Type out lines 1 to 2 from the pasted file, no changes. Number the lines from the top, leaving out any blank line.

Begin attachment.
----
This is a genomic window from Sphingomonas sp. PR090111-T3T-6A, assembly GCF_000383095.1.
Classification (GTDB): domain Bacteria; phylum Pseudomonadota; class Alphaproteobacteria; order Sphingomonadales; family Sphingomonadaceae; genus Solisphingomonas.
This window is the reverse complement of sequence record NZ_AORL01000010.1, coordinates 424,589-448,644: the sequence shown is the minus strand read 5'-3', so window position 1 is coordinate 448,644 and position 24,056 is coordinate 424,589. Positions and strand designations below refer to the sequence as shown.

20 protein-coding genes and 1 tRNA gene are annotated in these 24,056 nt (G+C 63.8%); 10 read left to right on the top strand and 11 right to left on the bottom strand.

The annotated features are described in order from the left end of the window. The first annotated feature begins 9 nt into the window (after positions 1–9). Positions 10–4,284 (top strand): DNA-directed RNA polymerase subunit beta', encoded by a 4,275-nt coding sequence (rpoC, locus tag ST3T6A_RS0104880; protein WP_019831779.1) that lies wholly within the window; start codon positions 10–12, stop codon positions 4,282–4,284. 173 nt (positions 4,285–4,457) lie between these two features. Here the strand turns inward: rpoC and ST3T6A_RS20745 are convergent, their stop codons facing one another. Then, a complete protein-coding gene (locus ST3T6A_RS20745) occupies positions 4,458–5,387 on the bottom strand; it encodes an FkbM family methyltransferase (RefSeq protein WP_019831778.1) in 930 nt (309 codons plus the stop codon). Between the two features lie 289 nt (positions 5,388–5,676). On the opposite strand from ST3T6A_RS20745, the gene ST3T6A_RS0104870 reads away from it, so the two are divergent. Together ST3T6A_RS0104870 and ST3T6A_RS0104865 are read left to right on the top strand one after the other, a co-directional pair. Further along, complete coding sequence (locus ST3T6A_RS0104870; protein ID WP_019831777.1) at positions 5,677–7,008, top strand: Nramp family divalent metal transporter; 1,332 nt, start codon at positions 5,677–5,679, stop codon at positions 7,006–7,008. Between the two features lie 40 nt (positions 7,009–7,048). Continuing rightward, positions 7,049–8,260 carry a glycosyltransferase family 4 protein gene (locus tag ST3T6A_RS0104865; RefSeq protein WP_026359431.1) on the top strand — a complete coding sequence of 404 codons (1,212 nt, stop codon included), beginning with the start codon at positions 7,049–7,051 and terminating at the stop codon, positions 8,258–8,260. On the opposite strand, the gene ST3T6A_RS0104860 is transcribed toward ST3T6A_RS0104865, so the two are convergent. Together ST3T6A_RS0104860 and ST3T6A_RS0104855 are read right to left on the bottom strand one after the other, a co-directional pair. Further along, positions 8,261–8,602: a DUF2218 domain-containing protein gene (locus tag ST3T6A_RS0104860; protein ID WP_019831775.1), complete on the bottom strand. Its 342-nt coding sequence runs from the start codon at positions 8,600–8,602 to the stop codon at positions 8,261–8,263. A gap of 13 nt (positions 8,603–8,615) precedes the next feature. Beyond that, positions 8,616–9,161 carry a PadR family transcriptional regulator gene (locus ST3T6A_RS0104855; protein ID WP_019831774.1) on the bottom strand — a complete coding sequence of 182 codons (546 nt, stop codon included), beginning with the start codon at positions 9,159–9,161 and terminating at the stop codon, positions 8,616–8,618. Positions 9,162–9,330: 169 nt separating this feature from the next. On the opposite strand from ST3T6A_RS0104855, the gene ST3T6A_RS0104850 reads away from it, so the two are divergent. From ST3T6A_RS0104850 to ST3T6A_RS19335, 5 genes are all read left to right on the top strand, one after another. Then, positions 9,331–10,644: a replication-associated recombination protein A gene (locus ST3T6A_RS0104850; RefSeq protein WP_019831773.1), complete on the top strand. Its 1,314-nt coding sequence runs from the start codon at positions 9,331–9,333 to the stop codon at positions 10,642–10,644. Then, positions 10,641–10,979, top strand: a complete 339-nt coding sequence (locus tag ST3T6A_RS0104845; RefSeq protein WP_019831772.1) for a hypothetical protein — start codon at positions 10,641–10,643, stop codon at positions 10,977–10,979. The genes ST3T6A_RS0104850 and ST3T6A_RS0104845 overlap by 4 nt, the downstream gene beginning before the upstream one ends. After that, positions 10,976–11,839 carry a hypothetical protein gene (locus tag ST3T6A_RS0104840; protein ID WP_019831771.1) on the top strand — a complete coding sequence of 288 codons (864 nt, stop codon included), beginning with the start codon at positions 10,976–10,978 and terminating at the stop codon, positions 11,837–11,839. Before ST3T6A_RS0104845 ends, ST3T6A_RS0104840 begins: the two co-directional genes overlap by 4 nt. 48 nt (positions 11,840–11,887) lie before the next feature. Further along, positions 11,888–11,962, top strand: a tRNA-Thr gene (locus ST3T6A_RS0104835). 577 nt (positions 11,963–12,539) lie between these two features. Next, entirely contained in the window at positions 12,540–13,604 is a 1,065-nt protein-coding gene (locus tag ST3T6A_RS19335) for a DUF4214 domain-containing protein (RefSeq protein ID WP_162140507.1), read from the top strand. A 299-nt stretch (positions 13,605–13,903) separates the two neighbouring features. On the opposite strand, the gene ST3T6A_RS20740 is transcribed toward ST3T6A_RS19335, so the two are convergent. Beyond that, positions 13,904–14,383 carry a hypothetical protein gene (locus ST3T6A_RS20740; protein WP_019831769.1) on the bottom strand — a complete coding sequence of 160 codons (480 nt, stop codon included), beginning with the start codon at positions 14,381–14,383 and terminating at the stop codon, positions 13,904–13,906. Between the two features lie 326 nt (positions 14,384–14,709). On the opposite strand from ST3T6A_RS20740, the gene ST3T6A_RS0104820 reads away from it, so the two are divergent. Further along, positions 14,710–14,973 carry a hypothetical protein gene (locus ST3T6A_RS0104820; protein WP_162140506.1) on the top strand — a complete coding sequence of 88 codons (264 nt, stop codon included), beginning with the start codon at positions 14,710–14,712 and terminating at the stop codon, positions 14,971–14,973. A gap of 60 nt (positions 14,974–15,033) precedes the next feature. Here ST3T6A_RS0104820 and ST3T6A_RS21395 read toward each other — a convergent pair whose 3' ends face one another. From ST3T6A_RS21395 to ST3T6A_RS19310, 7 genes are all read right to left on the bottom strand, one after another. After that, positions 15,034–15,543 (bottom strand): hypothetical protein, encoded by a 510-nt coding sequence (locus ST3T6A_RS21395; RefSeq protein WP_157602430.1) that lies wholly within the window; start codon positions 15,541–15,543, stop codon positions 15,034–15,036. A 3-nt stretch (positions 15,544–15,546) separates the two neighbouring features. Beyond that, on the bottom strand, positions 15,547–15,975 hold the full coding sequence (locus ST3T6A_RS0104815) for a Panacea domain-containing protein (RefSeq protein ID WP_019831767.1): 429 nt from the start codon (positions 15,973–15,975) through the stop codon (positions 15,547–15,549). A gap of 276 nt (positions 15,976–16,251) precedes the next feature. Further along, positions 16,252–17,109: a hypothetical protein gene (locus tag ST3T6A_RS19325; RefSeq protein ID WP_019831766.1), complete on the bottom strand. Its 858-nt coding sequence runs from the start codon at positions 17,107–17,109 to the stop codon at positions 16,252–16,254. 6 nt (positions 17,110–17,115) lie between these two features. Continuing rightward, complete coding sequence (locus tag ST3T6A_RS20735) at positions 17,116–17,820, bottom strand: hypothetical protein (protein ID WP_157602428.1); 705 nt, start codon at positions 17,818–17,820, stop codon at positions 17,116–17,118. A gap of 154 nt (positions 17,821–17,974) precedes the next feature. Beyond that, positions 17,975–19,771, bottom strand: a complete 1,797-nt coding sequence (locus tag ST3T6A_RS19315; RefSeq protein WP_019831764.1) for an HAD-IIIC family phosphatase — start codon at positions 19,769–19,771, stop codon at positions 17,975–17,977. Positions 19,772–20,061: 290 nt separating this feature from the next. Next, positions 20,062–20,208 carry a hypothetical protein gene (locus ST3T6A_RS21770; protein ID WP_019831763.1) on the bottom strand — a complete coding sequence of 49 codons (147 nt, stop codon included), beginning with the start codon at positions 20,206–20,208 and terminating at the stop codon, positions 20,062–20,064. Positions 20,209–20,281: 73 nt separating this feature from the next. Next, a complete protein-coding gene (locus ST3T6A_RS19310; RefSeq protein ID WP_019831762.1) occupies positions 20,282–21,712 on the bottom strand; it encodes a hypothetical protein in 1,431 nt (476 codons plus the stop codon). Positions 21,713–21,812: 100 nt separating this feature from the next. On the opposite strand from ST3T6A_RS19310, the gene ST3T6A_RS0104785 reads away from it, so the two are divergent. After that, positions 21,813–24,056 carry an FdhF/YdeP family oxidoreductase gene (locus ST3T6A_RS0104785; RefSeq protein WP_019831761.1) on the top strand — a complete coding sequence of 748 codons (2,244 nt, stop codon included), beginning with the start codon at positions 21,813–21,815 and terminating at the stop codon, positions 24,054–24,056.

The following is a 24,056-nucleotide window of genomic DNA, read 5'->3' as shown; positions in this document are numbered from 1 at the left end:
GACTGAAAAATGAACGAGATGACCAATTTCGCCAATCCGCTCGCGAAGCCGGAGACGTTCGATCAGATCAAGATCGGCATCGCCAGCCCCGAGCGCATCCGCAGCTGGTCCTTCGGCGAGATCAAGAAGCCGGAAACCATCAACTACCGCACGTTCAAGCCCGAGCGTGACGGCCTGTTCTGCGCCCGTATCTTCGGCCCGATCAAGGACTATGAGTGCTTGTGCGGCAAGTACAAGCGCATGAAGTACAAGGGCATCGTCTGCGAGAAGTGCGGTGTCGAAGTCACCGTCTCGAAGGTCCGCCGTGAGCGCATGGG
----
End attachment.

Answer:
This is a genomic window from Sphingomonas sp. PR090111-T3T-6A, assembly GCF_000383095.1.
Classification (GTDB): domain Bacteria; phylum Pseudomonadota; class Alphaproteobacteria; order Sphingomonadales; family Sphingomonadaceae; genus Solisphingomonas.